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I recently learned the ezplot function in MATLAB. Recently I typed in

ezplot('x^y - y^x', [-100 100 -100 100]);

and this is what I got;

alt text

Can anyone please tell me whatever is happening ? for lower scaling of x and y ( [ -10 10 -10 10]) there are more patterns in the 2nd 3rd and 4th quadrants.

I was not very sure of the shape of curve, but I did not expect this !

share|improve this question
Question: how do you define x^y when x is negative? – Martijn Apr 28 '10 at 12:12
@Martijn : Thanks .... I guess you hit the nail on the head.... that would bring into play many other things – Arkapravo Apr 28 '10 at 12:26
@Martijn : However, MATLAB did not show any errors in that concern – Arkapravo Apr 28 '10 at 12:28
Defining x^y for negative values of x is perfectly possible (using complex function theory). Check which convention MATLAB uses, and what MATLAB plots exactly (since the outcome will be complex, in general). – Martijn Apr 28 '10 at 13:08
When MATLAb plots complex values on one axes, it takes just the real part. Try ezplot('y=sqrt(x)', [-10 10 -10 10]);, for example. – yuk Apr 28 '10 at 15:00
up vote 2 down vote accepted

I think that all bets are off when you ask Matlab to plot a function of 2 variables in only 2 dimensions. Especially so when some of the values occurring in your function are 1/0.

What is happening is that you are exposing the limitations of general purpose graph drawing tools to deal with functions for which they are not designed, and reminding yourself that you need some understanding yourself of what the computer is doing to be sure that the output you get is meaningful.

What shape did you expect the graph to be ?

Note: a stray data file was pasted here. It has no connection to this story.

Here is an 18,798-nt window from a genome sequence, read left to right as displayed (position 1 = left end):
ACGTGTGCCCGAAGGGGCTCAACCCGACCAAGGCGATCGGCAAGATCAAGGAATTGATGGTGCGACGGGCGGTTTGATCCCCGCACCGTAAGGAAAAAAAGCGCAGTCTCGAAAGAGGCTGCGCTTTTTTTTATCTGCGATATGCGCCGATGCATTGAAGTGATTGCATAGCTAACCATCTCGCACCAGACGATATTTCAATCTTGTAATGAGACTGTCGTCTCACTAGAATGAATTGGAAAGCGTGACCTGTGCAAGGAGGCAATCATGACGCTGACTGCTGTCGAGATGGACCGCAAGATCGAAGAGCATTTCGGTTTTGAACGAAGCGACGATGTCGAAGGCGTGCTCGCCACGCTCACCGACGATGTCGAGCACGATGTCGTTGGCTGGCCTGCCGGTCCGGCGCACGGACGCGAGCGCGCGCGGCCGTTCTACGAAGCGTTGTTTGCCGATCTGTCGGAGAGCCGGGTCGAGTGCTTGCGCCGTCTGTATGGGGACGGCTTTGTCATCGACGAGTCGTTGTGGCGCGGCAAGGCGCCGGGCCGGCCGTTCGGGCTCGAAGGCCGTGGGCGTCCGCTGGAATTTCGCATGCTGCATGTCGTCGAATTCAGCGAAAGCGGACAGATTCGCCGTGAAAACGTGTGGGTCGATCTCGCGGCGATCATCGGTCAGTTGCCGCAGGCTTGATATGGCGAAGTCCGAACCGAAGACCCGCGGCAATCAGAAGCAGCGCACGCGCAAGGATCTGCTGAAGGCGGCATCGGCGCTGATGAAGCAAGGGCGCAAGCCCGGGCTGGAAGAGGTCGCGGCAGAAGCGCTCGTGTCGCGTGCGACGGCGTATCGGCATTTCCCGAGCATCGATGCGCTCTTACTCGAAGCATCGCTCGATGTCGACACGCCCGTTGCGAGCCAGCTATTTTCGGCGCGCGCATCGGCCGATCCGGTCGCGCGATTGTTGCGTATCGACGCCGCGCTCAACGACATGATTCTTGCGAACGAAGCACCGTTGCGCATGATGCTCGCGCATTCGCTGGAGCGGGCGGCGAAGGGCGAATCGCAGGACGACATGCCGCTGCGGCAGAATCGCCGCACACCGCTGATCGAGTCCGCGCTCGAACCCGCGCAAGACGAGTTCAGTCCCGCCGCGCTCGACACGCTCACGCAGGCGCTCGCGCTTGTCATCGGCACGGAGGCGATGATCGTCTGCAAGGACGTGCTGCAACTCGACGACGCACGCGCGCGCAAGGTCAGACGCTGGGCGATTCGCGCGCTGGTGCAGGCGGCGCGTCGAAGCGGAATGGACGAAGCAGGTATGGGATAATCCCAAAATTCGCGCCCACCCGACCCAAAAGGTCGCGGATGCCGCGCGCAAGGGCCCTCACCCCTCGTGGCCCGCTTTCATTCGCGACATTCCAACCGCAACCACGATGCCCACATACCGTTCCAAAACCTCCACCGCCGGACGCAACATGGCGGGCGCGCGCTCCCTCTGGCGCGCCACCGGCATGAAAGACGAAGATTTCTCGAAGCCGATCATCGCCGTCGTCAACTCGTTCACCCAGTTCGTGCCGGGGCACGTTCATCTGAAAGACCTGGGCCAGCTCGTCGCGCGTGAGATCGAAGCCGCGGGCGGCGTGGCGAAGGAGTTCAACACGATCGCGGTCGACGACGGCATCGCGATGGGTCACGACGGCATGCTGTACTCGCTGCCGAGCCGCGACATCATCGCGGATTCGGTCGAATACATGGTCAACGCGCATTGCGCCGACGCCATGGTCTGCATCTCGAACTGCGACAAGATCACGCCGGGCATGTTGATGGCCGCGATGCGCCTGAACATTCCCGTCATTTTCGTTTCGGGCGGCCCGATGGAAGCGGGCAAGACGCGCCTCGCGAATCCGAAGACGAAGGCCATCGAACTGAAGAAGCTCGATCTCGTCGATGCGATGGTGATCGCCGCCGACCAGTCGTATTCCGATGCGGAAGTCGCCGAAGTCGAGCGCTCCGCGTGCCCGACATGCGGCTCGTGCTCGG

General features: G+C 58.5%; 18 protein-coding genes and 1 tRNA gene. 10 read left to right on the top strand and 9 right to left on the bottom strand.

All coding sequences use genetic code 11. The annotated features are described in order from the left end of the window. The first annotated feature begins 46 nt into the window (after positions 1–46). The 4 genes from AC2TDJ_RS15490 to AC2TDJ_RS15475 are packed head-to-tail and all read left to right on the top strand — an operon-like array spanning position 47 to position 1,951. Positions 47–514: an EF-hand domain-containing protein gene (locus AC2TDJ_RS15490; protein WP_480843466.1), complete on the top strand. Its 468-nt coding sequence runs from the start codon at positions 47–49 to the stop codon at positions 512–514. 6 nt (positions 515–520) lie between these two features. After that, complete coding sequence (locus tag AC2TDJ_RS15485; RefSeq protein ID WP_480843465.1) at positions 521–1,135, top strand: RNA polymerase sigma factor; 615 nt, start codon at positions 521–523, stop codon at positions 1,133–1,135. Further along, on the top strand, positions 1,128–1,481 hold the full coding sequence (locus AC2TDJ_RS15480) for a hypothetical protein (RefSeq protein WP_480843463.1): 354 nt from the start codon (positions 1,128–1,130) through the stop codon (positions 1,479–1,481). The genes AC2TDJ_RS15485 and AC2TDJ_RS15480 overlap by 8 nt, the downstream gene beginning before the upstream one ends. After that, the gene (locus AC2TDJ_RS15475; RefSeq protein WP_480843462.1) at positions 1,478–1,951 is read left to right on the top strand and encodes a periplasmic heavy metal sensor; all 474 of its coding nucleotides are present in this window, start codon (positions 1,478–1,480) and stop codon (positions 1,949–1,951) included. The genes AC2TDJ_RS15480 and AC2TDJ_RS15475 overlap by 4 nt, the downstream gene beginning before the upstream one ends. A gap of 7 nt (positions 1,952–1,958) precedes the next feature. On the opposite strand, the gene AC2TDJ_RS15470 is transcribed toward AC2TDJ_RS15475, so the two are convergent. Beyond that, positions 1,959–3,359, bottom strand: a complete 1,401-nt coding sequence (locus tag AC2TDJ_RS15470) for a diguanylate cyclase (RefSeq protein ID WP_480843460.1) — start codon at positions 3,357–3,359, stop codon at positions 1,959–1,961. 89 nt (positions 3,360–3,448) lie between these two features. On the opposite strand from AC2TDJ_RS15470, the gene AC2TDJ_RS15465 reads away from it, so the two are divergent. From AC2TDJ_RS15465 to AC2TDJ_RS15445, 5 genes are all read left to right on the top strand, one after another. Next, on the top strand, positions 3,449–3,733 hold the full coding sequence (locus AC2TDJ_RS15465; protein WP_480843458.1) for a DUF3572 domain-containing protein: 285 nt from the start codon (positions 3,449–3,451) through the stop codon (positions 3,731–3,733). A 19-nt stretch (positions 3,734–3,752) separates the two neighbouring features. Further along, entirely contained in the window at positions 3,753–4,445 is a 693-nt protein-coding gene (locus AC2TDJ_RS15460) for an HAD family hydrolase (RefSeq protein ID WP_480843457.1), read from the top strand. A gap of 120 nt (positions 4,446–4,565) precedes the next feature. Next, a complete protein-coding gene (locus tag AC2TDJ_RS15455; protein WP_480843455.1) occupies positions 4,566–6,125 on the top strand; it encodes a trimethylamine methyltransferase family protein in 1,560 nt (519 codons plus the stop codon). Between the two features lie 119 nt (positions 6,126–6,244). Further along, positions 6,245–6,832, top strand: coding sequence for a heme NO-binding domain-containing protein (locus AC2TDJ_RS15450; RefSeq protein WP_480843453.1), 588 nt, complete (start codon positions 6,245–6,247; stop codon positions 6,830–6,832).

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@High Performance Mark : well .... 2 variables mean 2 dimensions (doesn't it ? :( ) .... 1/0 form will probably never occur in this curve ....but 0^inf and inf^0 may occur, however that still doesn't justify the type of 'tiling effect' that I am getting. I was expecting something like exp(x) type behaviour, which it does in the first quadrant. – Arkapravo Apr 28 '10 at 12:23
@Highperformance Mark : even x^y behaves oddly in 2nd quadrant – Arkapravo Apr 28 '10 at 12:27
@Arkapravo: 2 variables means 2 dimensions, but how would you display the result of the function? You'd need a third dimension for that. – Joachim Sauer Apr 28 '10 at 12:38
@Arkapravo: 1/0 occurs repeatedly in your function: x^-y is the same as 1/x^y (for real y) so whenever x (or y) is 0 the expression 1/0 is encountered. If I were you I'd tabulate some values of this function, figure out why @Joachim and I are telling you you need 3 dimensions to plot a function of 2 variables, and reform your expectations of what the plot of the graph might be. – High Performance Mark Apr 28 '10 at 12:54
@Joachim and @Mark: The equation plotted by EZPLOT will be x^y - y^x = 0 in this case (the ` = 0` is implicit), so only 2 dimensions are needed. The problem is simply that complex values can result and only the real part is plotted, leading to strange looking graphs. – gnovice Apr 28 '10 at 16:04

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